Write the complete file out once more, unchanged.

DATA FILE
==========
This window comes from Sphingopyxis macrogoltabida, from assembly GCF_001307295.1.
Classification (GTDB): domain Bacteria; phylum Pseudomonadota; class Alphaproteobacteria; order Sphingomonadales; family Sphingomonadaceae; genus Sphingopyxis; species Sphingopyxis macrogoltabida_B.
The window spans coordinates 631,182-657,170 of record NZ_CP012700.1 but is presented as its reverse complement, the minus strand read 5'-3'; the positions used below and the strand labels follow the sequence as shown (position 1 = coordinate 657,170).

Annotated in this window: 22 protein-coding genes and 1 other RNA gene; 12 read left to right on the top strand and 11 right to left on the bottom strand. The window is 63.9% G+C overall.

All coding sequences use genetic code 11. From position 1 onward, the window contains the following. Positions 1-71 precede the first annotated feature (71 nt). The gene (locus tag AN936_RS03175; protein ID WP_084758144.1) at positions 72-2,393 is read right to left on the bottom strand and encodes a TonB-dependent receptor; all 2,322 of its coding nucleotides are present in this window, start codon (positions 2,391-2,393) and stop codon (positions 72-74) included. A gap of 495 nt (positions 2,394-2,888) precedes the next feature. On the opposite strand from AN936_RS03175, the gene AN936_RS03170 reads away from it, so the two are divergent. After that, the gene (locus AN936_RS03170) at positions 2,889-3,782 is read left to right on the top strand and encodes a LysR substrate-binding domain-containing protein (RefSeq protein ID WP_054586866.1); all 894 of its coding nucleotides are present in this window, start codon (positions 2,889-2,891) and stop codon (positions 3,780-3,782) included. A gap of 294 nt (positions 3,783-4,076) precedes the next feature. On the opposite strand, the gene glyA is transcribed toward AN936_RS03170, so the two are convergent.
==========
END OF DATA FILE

This window comes from Sphingopyxis macrogoltabida, from assembly GCF_001307295.1.
Classification (GTDB): domain Bacteria; phylum Pseudomonadota; class Alphaproteobacteria; order Sphingomonadales; family Sphingomonadaceae; genus Sphingopyxis; species Sphingopyxis macrogoltabida_B.
The window spans coordinates 631,182-657,170 of record NZ_CP012700.1 but is presented as its reverse complement, the minus strand read 5'-3'; the positions used below and the strand labels follow the sequence as shown (position 1 = coordinate 657,170).

Annotated in this window: 22 protein-coding genes and 1 other RNA gene; 12 read left to right on the top strand and 11 right to left on the bottom strand. The window is 63.9% G+C overall.

All coding sequences use genetic code 11. From position 1 onward, the window contains the following. Positions 1-71 precede the first annotated feature (71 nt). The gene (locus tag AN936_RS03175; protein ID WP_084758144.1) at positions 72-2,393 is read right to left on the bottom strand and encodes a TonB-dependent receptor; all 2,322 of its coding nucleotides are present in this window, start codon (positions 2,391-2,393) and stop codon (positions 72-74) included. A gap of 495 nt (positions 2,394-2,888) precedes the next feature. On the opposite strand from AN936_RS03175, the gene AN936_RS03170 reads away from it, so the two are divergent. After that, the gene (locus AN936_RS03170) at positions 2,889-3,782 is read left to right on the top strand and encodes a LysR substrate-binding domain-containing protein (RefSeq protein ID WP_054586866.1); all 894 of its coding nucleotides are present in this window, start codon (positions 2,889-2,891) and stop codon (positions 3,780-3,782) included. A gap of 294 nt (positions 3,783-4,076) precedes the next feature. On the opposite strand, the gene glyA is transcribed toward AN936_RS03170, so the two are convergent.